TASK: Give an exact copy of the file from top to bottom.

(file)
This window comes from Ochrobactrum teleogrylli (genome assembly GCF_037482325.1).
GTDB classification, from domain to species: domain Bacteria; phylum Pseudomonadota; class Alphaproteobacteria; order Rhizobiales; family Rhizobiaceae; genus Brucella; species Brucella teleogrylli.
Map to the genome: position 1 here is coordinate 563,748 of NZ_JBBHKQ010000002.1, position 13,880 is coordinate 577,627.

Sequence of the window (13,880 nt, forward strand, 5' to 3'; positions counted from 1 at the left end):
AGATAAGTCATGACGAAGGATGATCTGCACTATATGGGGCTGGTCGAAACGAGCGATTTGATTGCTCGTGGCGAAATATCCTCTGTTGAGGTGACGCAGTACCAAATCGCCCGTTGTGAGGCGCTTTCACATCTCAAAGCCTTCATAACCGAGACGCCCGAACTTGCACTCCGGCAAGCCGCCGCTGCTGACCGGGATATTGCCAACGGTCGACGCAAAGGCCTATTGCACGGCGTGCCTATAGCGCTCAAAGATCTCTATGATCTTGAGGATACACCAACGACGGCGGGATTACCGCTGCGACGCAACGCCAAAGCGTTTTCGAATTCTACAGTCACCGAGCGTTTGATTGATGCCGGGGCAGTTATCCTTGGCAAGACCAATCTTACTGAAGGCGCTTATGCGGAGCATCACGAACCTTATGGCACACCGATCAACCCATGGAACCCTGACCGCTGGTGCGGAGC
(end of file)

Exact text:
This window comes from Ochrobactrum teleogrylli (genome assembly GCF_037482325.1).
GTDB classification, from domain to species: domain Bacteria; phylum Pseudomonadota; class Alphaproteobacteria; order Rhizobiales; family Rhizobiaceae; genus Brucella; species Brucella teleogrylli.
Map to the genome: position 1 here is coordinate 563,748 of NZ_JBBHKQ010000002.1, position 13,880 is coordinate 577,627.

Sequence of the window (13,880 nt, forward strand, 5' to 3'; positions counted from 1 at the left end):
AGATAAGTCATGACGAAGGATGATCTGCACTATATGGGGCTGGTCGAAACGAGCGATTTGATTGCTCGTGGCGAAATATCCTCTGTTGAGGTGACGCAGTACCAAATCGCCCGTTGTGAGGCGCTTTCACATCTCAAAGCCTTCATAACCGAGACGCCCGAACTTGCACTCCGGCAAGCCGCCGCTGCTGACCGGGATATTGCCAACGGTCGACGCAAAGGCCTATTGCACGGCGTGCCTATAGCGCTCAAAGATCTCTATGATCTTGAGGATACACCAACGACGGCGGGATTACCGCTGCGACGCAACGCCAAAGCGTTTTCGAATTCTACAGTCACCGAGCGTTTGATTGATGCCGGGGCAGTTATCCTTGGCAAGACCAATCTTACTGAAGGCGCTTATGCGGAGCATCACGAACCTTATGGCACACCGATCAACCCATGGAACCCTGACCGCTGGTGCGGAGC